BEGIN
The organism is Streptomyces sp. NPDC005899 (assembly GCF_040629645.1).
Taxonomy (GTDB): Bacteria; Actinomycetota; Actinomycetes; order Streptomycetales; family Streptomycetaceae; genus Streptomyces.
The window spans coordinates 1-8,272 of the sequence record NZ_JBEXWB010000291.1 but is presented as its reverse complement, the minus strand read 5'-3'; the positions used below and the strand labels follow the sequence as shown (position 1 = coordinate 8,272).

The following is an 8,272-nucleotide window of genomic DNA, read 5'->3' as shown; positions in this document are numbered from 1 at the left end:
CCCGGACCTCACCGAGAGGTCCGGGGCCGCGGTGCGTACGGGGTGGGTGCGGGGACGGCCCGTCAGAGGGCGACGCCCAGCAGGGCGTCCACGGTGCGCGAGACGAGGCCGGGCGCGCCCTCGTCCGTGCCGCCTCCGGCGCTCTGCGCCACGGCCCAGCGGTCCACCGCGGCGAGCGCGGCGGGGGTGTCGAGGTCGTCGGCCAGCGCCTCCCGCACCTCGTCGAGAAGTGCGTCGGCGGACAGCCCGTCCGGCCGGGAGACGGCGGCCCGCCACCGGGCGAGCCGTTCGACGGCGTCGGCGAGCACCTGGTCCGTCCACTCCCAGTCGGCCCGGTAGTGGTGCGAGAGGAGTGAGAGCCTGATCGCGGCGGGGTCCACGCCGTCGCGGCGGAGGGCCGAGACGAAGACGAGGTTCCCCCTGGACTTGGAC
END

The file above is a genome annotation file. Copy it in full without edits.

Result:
The organism is Streptomyces sp. NPDC005899 (assembly GCF_040629645.1).
Taxonomy (GTDB): Bacteria; Actinomycetota; Actinomycetes; order Streptomycetales; family Streptomycetaceae; genus Streptomyces.
The window spans coordinates 1-8,272 of the sequence record NZ_JBEXWB010000291.1 but is presented as its reverse complement, the minus strand read 5'-3'; the positions used below and the strand labels follow the sequence as shown (position 1 = coordinate 8,272).

The following is an 8,272-nucleotide window of genomic DNA, read 5'->3' as shown; positions in this document are numbered from 1 at the left end:
CCCGGACCTCACCGAGAGGTCCGGGGCCGCGGTGCGTACGGGGTGGGTGCGGGGACGGCCCGTCAGAGGGCGACGCCCAGCAGGGCGTCCACGGTGCGCGAGACGAGGCCGGGCGCGCCCTCGTCCGTGCCGCCTCCGGCGCTCTGCGCCACGGCCCAGCGGTCCACCGCGGCGAGCGCGGCGGGGGTGTCGAGGTCGTCGGCCAGCGCCTCCCGCACCTCGTCGAGAAGTGCGTCGGCGGACAGCCCGTCCGGCCGGGAGACGGCGGCCCGCCACCGGGCGAGCCGTTCGACGGCGTCGGCGAGCACCTGGTCCGTCCACTCCCAGTCGGCCCGGTAGTGGTGCGAGAGGAGTGAGAGCCTGATCGCGGCGGGGTCCACGCCGTCGCGGCGGAGGGCCGAGACGAAGACGAGGTTCCCCCTGGACTTGGAC